Globally, Amazon is committed to ensuring equal participation of women in the ongoing technology revolution and closing the gender gap in the industry. To this end, the company became a sponsor for the US-based non-profit Girls Who Code (GWC) in 2014. Together with GWC, Amazon is initiating programmes for high school girls to explore academic and career opportunities in the technology industry.
Closer home, the Amazon Chennai Diversity team initiated the ‘I Want To Code’ (IWC) programme in the city. The programme focused on creating awareness among girls about career opportunities in the STEM fields. The team specifically focuses on high school girls so they are able to generate awareness right about the time they start making career-related choices in their academic life. They believe that engaging high school girls could encourage them – at the right time in their academic life – to pursue their higher education in technology.
With IWC, Amazon India is collaborating with schools to engage and interact with middle- and high-school girls. The key objective being to empower girls with information about career opportunities, technology skills, first hand experiences from seasoned professionals in the industry, and inspire them to become innovators in future. The team believes that these initiatives will go a long way in getting young girls interested in a career in STEM and consequently, closing the gender gap in the technology industry.
An extensive, high impact collaboration with local schools
In the pilot phase, IWC engaged Vidyodaya School in Chennai. The student group included the school’s science stream class XI students along with some matriculation and government-funded students from the community. The programme was delivered in four phases –
Phase 1: Leader-led session
Senior women leaders from Amazon visited the school as part of the initiative. They shared valuable insights and first hand experiences about their careers in technology. They also gave the high school students an overview of the technologies and products we work on at Amazon. During these discussions, we also presented a plan on subsequent workshops and conducted a written assessment to shortlist candidates for further mentoring. The session ended with an interactive Q&A with the students.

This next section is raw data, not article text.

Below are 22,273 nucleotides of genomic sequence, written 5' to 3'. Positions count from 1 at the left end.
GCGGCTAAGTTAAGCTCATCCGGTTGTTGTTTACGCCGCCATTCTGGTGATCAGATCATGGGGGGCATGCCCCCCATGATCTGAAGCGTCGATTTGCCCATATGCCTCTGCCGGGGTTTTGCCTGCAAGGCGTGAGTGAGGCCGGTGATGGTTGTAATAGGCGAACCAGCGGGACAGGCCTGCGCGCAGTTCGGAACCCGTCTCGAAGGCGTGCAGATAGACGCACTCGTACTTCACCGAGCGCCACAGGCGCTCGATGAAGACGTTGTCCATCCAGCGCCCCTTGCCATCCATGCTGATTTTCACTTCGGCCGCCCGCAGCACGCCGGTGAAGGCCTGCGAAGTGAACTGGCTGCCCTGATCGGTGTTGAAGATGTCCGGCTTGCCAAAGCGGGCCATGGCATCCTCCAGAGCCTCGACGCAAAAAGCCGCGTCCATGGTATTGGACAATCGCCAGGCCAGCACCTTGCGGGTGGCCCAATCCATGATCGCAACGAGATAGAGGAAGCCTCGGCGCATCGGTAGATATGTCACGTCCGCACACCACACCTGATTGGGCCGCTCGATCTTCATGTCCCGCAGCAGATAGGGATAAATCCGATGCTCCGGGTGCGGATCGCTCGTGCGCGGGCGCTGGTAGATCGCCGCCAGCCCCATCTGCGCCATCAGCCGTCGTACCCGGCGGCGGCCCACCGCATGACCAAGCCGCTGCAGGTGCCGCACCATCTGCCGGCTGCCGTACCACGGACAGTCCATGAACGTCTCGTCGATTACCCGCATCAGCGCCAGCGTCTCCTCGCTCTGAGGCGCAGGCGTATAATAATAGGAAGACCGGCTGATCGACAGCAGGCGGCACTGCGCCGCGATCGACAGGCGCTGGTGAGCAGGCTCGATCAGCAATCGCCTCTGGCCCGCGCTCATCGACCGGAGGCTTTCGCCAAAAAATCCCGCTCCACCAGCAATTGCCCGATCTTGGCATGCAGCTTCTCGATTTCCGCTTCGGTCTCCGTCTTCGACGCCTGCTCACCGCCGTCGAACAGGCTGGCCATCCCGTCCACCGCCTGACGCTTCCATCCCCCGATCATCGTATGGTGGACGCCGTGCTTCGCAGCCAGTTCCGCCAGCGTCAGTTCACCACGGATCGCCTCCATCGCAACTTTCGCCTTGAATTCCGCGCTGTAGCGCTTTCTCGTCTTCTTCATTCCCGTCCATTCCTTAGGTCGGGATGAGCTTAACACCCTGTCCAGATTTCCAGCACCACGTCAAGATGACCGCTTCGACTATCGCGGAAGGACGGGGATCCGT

Phase 2: Hands on workshop & project review
From the written test, a total 30 students were shortlisted for the next phase. The session saw us conducting hands-on training in two batches at the school’s computer lab. We had three trainers from Amazon visit the school premises to train students on mobile app development. They taught them how to use Mobile App Inventor, a great tool for coding beginners and school students to kick-start their journey of android app development using simple commands and the drag and drop feature. During training, students have developed several new apps from the MIT basic level, including ‘custom paint brush,’ ‘catch the bee’ etc. Consequently in groups of two, they were assigned an app development project from the intermediate category. They were also trained on concepts like lists, blocks of programming, data types, and data structures. The students designed some very interesting apps such as -
- Get the Gold for App Inventor: The app helped students practice setting visibility, using clock components and timers, and detecting collisions in App Inventor.
- Pirate ship: The app is a game in which players have to collect all the gold on the screen.
- QuizMe for App Inventor: QuizMe is a trivia game about baseball and it is a template to build quizzes on any topic. This tutorial is especially useful for learning how to work with Lists.
Feedback from mentors included adding rich features (such as custom scoring), changing base logic for collision detection etc. The training ended with hands-on lab experience and interactive Q&A. Over the next month, trained students designed fresh apps, which will be reviewed by Amazon developers.
Phase 3 – Web development workshop
Students were provided a hands-on session on developing a simple Web component that uses API’s to call web services. With support and mentoring from our trainers, students built simple apps in this phase. Some interesting projects included an app for their school with features like notifications, school news, student info etc. They also designed an app for their school alumni, which comes with a backend database, photo match puzzle, games like tic-tac-toe etc.
Phase 4 – Project review at Amazon Chennai office